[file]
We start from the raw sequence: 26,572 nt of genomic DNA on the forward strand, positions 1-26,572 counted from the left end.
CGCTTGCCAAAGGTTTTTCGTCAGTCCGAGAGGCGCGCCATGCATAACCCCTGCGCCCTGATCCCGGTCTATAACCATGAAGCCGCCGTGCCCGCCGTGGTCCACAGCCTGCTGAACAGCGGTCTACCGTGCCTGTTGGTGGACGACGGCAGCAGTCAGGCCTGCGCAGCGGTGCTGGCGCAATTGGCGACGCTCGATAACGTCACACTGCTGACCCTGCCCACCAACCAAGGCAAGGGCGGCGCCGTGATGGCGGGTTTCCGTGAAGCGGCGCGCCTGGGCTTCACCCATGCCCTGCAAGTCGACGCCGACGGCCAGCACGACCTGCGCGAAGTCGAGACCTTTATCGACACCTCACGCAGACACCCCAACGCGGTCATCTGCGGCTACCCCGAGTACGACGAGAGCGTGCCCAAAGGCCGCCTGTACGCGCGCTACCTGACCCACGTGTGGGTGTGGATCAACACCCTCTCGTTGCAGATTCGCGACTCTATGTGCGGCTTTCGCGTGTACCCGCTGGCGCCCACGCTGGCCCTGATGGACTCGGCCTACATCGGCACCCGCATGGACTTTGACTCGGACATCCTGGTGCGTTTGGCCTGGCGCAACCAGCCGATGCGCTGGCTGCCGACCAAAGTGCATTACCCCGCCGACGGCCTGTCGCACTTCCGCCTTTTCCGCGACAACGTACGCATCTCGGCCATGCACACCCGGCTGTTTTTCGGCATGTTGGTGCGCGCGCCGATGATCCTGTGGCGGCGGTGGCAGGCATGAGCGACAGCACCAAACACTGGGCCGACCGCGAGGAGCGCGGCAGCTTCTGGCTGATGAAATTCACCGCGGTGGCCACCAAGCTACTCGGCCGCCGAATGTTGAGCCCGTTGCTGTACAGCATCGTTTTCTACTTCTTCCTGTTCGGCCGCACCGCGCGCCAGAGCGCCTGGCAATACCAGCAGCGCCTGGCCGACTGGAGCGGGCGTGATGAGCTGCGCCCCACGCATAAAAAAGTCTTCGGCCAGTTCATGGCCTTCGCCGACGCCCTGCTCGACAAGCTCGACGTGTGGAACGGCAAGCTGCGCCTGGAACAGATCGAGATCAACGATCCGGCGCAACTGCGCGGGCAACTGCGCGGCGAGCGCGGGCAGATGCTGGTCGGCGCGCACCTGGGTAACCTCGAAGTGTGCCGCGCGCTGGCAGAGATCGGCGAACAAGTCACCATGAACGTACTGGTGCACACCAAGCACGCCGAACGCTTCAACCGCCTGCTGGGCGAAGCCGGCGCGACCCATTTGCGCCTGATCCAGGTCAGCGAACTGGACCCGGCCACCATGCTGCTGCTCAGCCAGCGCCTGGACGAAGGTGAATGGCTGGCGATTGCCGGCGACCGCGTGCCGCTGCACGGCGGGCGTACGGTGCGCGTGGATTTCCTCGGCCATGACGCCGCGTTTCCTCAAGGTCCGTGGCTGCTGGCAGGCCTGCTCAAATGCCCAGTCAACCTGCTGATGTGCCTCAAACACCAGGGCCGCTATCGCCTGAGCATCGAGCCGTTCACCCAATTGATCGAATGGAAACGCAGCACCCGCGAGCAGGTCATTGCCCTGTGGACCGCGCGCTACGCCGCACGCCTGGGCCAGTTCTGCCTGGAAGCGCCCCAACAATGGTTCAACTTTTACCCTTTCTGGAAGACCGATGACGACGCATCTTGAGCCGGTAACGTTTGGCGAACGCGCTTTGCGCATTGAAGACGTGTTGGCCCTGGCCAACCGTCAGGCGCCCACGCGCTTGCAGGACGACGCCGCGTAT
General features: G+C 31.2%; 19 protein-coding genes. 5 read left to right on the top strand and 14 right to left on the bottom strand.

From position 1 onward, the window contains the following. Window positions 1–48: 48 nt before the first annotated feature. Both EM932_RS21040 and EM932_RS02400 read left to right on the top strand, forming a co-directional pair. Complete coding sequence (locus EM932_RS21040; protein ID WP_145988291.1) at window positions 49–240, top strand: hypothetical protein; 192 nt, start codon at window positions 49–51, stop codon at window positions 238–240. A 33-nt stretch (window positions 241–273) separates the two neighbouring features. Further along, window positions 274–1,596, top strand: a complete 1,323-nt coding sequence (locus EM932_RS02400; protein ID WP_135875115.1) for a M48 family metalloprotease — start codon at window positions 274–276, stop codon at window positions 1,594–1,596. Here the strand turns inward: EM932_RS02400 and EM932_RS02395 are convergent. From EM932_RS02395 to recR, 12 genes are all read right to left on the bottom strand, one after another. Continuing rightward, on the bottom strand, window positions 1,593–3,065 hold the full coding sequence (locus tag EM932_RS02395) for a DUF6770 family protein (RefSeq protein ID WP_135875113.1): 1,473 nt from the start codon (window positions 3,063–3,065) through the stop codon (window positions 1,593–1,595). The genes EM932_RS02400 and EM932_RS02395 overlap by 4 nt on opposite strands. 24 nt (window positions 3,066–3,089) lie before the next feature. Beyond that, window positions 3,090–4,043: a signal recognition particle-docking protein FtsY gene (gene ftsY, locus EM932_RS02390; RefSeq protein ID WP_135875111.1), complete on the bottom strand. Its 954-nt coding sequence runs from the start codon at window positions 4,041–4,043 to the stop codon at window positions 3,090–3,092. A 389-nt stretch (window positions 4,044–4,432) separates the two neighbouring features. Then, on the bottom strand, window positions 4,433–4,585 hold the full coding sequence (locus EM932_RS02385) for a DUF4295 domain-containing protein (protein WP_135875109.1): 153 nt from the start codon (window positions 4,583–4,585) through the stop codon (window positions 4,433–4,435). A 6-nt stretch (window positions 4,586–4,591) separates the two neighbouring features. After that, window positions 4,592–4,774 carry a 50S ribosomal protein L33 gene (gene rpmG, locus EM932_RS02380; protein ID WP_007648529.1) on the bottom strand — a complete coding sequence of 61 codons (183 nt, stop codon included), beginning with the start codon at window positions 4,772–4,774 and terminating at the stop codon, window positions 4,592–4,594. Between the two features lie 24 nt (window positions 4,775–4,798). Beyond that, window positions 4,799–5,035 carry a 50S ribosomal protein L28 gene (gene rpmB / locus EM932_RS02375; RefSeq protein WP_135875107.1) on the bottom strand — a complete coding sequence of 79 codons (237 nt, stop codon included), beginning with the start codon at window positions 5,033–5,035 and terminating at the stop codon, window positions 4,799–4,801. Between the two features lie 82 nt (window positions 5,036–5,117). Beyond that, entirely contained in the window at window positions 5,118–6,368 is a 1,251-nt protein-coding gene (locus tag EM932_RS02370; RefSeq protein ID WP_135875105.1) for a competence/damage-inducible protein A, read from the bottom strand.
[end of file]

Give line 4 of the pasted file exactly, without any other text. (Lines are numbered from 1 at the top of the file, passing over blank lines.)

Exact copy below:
From position 1 onward, the window contains the following. Window positions 1–48: 48 nt before the first annotated feature. Both EM932_RS21040 and EM932_RS02400 read left to right on the top strand, forming a co-directional pair. Complete coding sequence (locus EM932_RS21040; protein ID WP_145988291.1) at window positions 49–240, top strand: hypothetical protein; 192 nt, start codon at window positions 49–51, stop codon at window positions 238–240. A 33-nt stretch (window positions 241–273) separates the two neighbouring features. Further along, window positions 274–1,596, top strand: a complete 1,323-nt coding sequence (locus EM932_RS02400; protein ID WP_135875115.1) for a M48 family metalloprotease — start codon at window positions 274–276, stop codon at window positions 1,594–1,596. Here the strand turns inward: EM932_RS02400 and EM932_RS02395 are convergent. From EM932_RS02395 to recR, 12 genes are all read right to left on the bottom strand, one after another. Continuing rightward, on the bottom strand, window positions 1,593–3,065 hold the full coding sequence (locus tag EM932_RS02395) for a DUF6770 family protein (RefSeq protein ID WP_135875113.1): 1,473 nt from the start codon (window positions 3,063–3,065) through the stop codon (window positions 1,593–1,595). The genes EM932_RS02400 and EM932_RS02395 overlap by 4 nt on opposite strands. 24 nt (window positions 3,066–3,089) lie before the next feature. Beyond that, window positions 3,090–4,043: a signal recognition particle-docking protein FtsY gene (gene ftsY, locus EM932_RS02390; RefSeq protein ID WP_135875111.1), complete on the bottom strand. Its 954-nt coding sequence runs from the start codon at window positions 4,041–4,043 to the stop codon at window positions 3,090–3,092. A 389-nt stretch (window positions 4,044–4,432) separates the two neighbouring features. Then, on the bottom strand, window positions 4,433–4,585 hold the full coding sequence (locus EM932_RS02385) for a DUF4295 domain-containing protein (protein WP_135875109.1): 153 nt from the start codon (window positions 4,583–4,585) through the stop codon (window positions 4,433–4,435). A 6-nt stretch (window positions 4,586–4,591) separates the two neighbouring features. After that, window positions 4,592–4,774 carry a 50S ribosomal protein L33 gene (gene rpmG, locus EM932_RS02380; protein ID WP_007648529.1) on the bottom strand — a complete coding sequence of 61 codons (183 nt, stop codon included), beginning with the start codon at window positions 4,772–4,774 and terminating at the stop codon, window positions 4,592–4,594. Between the two features lie 24 nt (window positions 4,775–4,798). Beyond that, window positions 4,799–5,035 carry a 50S ribosomal protein L28 gene (gene rpmB / locus EM932_RS02375; RefSeq protein WP_135875107.1) on the bottom strand — a complete coding sequence of 79 codons (237 nt, stop codon included), beginning with the start codon at window positions 5,033–5,035 and terminating at the stop codon, window positions 4,799–4,801. Between the two features lie 82 nt (window positions 5,036–5,117). Beyond that, entirely contained in the window at window positions 5,118–6,368 is a 1,251-nt protein-coding gene (locus tag EM932_RS02370; RefSeq protein ID WP_135875105.1) for a competence/damage-inducible protein A, read from the bottom strand.